Addressing Vulnerabilities with Software-Based Wallets

If you’ve had the opportunity to speak with Exodus about the security of your wallet, you have more than likely heard us state that:

“Exodus is only as secure as the computer it is running on.”

Let’s look at what can happen if your computer is compromised by a virus or malware. A video, recently posted on Youtube, demonstrates this problem:

The video highlights something extremely important that everyone must understand when storing crypto assets on their computer: if your PC is compromised by a virus or malware, any software wallet is no longer secure. This is because your PC uses your private keys to sign all transactions leaving your wallet. Your 12-words should be considered compromised and you should move your funds immediately!

Exodus is no different in this regard. When the wallet is open, its data is stored in memory in order to send transactions and initiate exchanges from within the wallet’s built in exchange feature. If malware makes it onto your computer, scripts in the background can capture data from memory or input devices, such as your keyboard, which means your Exodus wallet is only as safe as the computer you’re using it on.

An attacker who has access to your computer will find a way to access your wallet’s private information one way or another. It is therefore necessary to take additional security measures to ensure your computer and wallet are protected.

Protecting customers’ funds is our top priority. We are continuously working toward solutions to improve the security of your Exodus wallet.

There are two security features on our roadmap:

  1. Two-factor authentication
  2. Hardware wallet support

However, 2FA is by no means a “silver bullet” against such exploits and even hardware wallets are not invulnerable to hackers, so being proactive about protecting your assets is of the utmost importance.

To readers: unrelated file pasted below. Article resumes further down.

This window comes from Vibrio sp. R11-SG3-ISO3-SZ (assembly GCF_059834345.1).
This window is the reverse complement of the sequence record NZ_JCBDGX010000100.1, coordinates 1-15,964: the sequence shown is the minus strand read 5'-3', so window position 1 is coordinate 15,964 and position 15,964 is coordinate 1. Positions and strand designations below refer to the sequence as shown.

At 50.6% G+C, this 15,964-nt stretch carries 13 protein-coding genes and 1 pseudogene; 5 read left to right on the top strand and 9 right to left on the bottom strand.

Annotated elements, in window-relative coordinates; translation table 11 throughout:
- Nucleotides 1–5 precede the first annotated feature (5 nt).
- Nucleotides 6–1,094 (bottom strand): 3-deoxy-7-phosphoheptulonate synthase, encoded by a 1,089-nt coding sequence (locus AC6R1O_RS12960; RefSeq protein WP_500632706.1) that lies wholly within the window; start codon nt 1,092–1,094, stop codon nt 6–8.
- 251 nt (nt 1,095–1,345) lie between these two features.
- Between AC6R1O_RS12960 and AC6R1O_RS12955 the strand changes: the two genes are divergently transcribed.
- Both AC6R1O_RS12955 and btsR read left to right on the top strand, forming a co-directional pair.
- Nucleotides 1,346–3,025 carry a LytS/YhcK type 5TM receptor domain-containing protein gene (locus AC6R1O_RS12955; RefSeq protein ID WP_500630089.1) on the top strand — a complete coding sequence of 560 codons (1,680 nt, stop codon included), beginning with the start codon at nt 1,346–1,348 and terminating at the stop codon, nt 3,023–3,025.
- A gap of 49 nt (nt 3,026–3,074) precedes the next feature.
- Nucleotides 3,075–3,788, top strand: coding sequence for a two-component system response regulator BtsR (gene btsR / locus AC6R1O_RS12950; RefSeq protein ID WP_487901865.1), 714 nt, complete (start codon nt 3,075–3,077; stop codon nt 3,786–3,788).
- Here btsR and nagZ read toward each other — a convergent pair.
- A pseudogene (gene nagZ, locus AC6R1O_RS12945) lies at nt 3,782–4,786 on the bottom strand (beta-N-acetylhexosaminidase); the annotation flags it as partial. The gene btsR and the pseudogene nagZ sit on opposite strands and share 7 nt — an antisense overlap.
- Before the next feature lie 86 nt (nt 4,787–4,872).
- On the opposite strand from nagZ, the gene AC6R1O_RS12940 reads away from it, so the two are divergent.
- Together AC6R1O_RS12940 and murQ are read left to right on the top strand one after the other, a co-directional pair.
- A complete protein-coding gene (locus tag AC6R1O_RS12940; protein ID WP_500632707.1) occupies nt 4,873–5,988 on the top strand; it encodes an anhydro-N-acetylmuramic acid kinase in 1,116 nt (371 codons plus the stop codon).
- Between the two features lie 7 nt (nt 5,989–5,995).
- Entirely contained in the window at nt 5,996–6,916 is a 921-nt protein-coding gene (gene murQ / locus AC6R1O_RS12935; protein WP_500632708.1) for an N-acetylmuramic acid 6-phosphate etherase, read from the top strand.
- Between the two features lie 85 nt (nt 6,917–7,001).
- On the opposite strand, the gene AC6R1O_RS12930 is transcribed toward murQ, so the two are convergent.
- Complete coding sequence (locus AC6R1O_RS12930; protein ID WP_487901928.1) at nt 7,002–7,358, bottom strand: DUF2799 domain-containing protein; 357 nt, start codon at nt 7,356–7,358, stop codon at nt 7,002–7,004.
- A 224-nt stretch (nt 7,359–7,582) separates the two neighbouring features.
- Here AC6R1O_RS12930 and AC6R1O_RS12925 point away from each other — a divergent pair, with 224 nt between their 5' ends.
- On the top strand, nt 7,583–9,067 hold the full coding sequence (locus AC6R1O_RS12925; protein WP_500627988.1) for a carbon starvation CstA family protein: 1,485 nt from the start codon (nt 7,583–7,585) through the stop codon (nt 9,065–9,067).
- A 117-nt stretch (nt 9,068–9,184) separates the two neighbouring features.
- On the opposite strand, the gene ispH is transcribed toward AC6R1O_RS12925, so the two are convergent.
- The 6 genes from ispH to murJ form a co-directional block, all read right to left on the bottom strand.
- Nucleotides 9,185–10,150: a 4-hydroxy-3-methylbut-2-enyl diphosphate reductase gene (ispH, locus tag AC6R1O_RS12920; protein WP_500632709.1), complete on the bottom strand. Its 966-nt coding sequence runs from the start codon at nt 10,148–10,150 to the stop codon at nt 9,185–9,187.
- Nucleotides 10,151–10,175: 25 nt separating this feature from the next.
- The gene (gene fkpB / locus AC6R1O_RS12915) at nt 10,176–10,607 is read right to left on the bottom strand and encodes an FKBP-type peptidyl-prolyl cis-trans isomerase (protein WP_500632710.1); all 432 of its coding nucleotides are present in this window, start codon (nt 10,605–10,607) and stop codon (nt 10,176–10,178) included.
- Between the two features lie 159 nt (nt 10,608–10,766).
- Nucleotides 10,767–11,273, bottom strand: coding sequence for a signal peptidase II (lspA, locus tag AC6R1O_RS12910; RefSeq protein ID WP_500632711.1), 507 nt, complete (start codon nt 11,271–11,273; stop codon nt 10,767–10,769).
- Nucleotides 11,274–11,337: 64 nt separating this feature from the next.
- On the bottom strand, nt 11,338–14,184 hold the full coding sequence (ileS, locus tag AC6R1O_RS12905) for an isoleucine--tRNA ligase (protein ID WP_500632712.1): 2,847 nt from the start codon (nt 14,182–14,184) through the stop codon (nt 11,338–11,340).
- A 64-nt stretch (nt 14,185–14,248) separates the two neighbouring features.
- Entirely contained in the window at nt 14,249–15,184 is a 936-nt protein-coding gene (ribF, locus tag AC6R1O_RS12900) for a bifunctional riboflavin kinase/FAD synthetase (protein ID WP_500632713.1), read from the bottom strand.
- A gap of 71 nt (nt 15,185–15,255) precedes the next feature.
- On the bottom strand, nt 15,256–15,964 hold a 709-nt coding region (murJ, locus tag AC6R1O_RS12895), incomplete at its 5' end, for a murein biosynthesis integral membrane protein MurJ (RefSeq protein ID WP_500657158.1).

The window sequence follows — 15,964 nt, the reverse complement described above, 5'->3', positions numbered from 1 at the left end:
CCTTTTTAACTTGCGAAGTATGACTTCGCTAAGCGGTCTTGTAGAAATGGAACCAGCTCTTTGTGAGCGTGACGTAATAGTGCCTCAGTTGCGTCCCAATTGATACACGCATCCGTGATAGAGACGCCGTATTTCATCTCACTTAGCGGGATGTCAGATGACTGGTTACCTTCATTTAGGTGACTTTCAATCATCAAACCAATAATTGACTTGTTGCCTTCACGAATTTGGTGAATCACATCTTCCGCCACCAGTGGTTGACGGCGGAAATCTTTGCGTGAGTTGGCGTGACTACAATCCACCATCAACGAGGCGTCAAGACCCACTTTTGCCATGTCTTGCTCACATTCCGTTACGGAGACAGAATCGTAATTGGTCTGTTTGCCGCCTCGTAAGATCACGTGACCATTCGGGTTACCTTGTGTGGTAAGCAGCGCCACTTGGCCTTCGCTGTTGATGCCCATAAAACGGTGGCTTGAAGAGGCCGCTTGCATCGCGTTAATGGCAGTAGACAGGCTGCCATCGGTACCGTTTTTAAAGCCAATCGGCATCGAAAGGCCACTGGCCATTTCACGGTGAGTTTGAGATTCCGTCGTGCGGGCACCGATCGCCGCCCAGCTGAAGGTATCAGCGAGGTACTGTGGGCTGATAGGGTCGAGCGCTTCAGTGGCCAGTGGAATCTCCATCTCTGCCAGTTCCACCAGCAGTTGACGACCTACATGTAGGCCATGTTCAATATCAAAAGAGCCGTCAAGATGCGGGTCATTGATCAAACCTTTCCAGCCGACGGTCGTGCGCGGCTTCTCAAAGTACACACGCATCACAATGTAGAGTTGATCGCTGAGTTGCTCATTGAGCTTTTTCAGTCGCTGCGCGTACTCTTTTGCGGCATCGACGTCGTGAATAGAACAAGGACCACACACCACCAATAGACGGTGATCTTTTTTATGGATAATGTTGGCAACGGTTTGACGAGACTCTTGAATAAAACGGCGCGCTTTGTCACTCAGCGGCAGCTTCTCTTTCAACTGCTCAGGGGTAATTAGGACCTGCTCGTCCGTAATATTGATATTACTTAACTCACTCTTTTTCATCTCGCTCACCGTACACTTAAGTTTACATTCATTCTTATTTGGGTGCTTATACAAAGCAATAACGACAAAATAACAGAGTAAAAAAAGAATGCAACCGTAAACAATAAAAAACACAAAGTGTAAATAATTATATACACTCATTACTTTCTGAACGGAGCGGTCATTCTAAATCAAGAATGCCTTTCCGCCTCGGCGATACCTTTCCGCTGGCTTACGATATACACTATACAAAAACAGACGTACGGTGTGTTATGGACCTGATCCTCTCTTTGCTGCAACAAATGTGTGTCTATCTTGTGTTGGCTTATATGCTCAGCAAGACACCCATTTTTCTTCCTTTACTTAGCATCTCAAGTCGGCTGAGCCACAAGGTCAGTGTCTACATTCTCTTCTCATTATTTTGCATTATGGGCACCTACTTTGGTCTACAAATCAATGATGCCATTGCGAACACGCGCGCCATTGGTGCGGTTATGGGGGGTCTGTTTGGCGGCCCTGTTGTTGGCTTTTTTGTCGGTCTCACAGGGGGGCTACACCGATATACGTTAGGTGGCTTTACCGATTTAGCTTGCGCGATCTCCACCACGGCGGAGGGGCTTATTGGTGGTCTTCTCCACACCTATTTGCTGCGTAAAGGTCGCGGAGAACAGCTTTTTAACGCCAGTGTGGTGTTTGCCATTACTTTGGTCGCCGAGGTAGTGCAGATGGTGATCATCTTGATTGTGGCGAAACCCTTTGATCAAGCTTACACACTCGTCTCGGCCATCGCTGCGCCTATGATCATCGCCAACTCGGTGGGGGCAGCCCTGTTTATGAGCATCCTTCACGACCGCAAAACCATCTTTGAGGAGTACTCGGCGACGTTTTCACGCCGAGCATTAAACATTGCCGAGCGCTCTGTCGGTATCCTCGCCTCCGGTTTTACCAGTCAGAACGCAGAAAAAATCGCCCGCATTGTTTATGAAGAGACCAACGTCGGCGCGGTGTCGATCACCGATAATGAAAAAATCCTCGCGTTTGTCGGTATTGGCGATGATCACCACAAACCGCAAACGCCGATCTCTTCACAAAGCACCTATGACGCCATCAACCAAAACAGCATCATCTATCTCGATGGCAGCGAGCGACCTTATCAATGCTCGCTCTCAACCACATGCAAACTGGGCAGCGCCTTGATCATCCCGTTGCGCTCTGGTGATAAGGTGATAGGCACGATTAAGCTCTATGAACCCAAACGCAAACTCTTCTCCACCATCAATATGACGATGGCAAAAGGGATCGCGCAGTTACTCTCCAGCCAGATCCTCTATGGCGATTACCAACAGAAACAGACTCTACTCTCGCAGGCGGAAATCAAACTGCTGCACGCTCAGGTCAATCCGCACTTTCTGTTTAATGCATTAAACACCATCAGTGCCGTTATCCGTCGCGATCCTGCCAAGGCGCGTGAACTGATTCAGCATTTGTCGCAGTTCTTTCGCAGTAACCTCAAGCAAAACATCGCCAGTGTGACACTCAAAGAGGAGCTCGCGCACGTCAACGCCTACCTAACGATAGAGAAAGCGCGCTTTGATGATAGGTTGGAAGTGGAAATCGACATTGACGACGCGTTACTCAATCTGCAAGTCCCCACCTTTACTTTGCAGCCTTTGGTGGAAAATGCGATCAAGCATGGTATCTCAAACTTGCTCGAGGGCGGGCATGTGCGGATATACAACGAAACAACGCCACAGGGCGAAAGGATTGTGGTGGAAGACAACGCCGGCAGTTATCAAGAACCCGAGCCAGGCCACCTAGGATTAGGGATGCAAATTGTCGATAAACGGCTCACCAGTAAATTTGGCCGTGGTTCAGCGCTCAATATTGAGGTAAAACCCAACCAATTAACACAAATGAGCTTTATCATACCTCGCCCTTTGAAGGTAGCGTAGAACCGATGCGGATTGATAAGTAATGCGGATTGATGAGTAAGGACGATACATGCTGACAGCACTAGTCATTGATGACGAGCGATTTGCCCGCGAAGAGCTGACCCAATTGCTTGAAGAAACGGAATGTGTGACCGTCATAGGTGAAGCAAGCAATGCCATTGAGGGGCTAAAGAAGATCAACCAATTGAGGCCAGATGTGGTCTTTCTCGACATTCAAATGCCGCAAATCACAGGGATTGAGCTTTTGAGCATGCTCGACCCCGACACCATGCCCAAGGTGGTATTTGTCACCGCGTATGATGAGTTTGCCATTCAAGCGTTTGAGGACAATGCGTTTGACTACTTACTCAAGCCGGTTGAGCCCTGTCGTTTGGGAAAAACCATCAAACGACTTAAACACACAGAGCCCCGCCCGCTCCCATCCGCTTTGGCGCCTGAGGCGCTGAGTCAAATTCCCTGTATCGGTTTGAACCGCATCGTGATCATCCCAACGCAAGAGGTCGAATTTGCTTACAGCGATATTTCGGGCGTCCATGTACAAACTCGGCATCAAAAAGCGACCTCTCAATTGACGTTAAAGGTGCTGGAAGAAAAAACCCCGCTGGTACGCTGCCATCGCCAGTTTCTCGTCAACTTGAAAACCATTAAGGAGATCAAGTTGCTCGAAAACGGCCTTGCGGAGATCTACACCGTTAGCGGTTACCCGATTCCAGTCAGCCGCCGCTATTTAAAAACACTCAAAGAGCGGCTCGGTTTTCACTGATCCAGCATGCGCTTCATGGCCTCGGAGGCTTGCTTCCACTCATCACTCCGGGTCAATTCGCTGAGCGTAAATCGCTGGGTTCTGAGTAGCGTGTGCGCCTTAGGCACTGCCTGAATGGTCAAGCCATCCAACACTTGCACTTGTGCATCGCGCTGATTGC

There are a number of steps you can take to do so, including:

  1. Keep your operating system up to date.
  2. Update your antivirus and firewall when new versions are released.
  3. Do not use a computer with Exodus installed on untrusted networks (coffee house, public venue, etc).
  4. Never click links from untrusted sources.
  5. Do not download pirated software including movies, music, etc.
  6. Only download wallet updates from the official Exodus website at exodus.io/releases/.
  7. Finally, and most importantly, if you are storing large amounts of crypto assets do not use Exodus.

What’s considered a “large amount” is subjective — only you will be able to determine what this means for your particular situation. For storing assets outside of Exodus we recommend, and personally use, hardware-based wallets such as a Ledger, Trezor, or KeepKey.

We are very candid about the strengths and weaknesses of Exodus and realize the wallet will not be appropriate for everyone’s needs. If you feel your assets are not secure in Exodus, we wholeheartedly encourage you to find another solution.

We’d like to thank this vlogger for taking the time to help educate the community, spreading awareness of the differences between software and hardware wallets, and providing insight on proactive ways to keep your funds safe.

Remember, software wallets are only as safe as the computer they are running on. If your computer becomes compromised, your wallet will also be compromised. If you would like any more information about improving the security of your wallet you can follow the links below or email our support team, support@exodus.io for more information.

Please reserve the Medium comments section for lively and honest discussion about the article! If you have technical issues with Exodus, our Community Support team will be happy to speedily assist you if you send a descriptive email to: support@exodus.io